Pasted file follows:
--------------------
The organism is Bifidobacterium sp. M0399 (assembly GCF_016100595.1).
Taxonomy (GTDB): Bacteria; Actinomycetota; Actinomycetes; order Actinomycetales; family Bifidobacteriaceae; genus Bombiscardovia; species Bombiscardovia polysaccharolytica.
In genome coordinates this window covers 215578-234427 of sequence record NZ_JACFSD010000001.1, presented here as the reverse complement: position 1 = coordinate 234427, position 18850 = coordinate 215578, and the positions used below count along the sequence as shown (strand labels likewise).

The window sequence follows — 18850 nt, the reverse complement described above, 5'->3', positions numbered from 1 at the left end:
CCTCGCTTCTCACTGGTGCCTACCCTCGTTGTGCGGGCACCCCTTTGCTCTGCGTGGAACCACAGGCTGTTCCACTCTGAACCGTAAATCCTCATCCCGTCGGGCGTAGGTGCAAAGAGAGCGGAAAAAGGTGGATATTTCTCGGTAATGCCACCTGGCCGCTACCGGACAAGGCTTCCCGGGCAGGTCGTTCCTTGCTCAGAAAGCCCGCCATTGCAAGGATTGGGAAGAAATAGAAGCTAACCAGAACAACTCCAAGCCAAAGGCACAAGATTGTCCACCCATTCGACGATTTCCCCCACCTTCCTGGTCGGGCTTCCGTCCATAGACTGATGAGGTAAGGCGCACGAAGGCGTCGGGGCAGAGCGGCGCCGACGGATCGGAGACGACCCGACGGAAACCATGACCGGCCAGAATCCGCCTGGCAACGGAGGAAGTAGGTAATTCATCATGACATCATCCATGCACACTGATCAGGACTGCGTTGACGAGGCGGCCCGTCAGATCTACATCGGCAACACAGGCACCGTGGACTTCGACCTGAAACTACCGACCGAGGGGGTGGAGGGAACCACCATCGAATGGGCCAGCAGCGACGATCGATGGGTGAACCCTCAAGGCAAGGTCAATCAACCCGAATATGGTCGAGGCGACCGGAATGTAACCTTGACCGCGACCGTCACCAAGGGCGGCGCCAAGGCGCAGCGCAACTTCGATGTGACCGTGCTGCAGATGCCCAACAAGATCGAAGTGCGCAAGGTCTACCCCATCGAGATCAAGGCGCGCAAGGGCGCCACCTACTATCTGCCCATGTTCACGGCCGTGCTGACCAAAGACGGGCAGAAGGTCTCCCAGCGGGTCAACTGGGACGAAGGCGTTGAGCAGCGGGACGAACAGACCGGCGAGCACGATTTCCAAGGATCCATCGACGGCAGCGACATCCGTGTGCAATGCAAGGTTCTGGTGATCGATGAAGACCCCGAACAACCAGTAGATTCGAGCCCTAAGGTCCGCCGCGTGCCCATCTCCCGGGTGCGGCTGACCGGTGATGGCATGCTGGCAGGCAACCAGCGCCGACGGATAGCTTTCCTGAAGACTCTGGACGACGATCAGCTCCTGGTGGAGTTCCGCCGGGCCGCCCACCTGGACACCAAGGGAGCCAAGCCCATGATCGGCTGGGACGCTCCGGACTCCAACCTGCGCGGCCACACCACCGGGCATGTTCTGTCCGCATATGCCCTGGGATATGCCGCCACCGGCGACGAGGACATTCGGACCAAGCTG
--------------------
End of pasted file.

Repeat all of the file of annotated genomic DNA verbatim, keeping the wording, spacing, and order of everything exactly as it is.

The organism is Bifidobacterium sp. M0399 (assembly GCF_016100595.1).
Taxonomy (GTDB): Bacteria; Actinomycetota; Actinomycetes; order Actinomycetales; family Bifidobacteriaceae; genus Bombiscardovia; species Bombiscardovia polysaccharolytica.
In genome coordinates this window covers 215578-234427 of sequence record NZ_JACFSD010000001.1, presented here as the reverse complement: position 1 = coordinate 234427, position 18850 = coordinate 215578, and the positions used below count along the sequence as shown (strand labels likewise).

The window sequence follows — 18850 nt, the reverse complement described above, 5'->3', positions numbered from 1 at the left end:
CCTCGCTTCTCACTGGTGCCTACCCTCGTTGTGCGGGCACCCCTTTGCTCTGCGTGGAACCACAGGCTGTTCCACTCTGAACCGTAAATCCTCATCCCGTCGGGCGTAGGTGCAAAGAGAGCGGAAAAAGGTGGATATTTCTCGGTAATGCCACCTGGCCGCTACCGGACAAGGCTTCCCGGGCAGGTCGTTCCTTGCTCAGAAAGCCCGCCATTGCAAGGATTGGGAAGAAATAGAAGCTAACCAGAACAACTCCAAGCCAAAGGCACAAGATTGTCCACCCATTCGACGATTTCCCCCACCTTCCTGGTCGGGCTTCCGTCCATAGACTGATGAGGTAAGGCGCACGAAGGCGTCGGGGCAGAGCGGCGCCGACGGATCGGAGACGACCCGACGGAAACCATGACCGGCCAGAATCCGCCTGGCAACGGAGGAAGTAGGTAATTCATCATGACATCATCCATGCACACTGATCAGGACTGCGTTGACGAGGCGGCCCGTCAGATCTACATCGGCAACACAGGCACCGTGGACTTCGACCTGAAACTACCGACCGAGGGGGTGGAGGGAACCACCATCGAATGGGCCAGCAGCGACGATCGATGGGTGAACCCTCAAGGCAAGGTCAATCAACCCGAATATGGTCGAGGCGACCGGAATGTAACCTTGACCGCGACCGTCACCAAGGGCGGCGCCAAGGCGCAGCGCAACTTCGATGTGACCGTGCTGCAGATGCCCAACAAGATCGAAGTGCGCAAGGTCTACCCCATCGAGATCAAGGCGCGCAAGGGCGCCACCTACTATCTGCCCATGTTCACGGCCGTGCTGACCAAAGACGGGCAGAAGGTCTCCCAGCGGGTCAACTGGGACGAAGGCGTTGAGCAGCGGGACGAACAGACCGGCGAGCACGATTTCCAAGGATCCATCGACGGCAGCGACATCCGTGTGCAATGCAAGGTTCTGGTGATCGATGAAGACCCCGAACAACCAGTAGATTCGAGCCCTAAGGTCCGCCGCGTGCCCATCTCCCGGGTGCGGCTGACCGGTGATGGCATGCTGGCAGGCAACCAGCGCCGACGGATAGCTTTCCTGAAGACTCTGGACGACGATCAGCTCCTGGTGGAGTTCCGCCGGGCCGCCCACCTGGACACCAAGGGAGCCAAGCCCATGATCGGCTGGGACGCTCCGGACTCCAACCTGCGCGGCCACACCACCGGGCATGTTCTGTCCGCATATGCCCTGGGATATGCCGCCACCGGCGACGAGGACATTCGGACCAAGCTG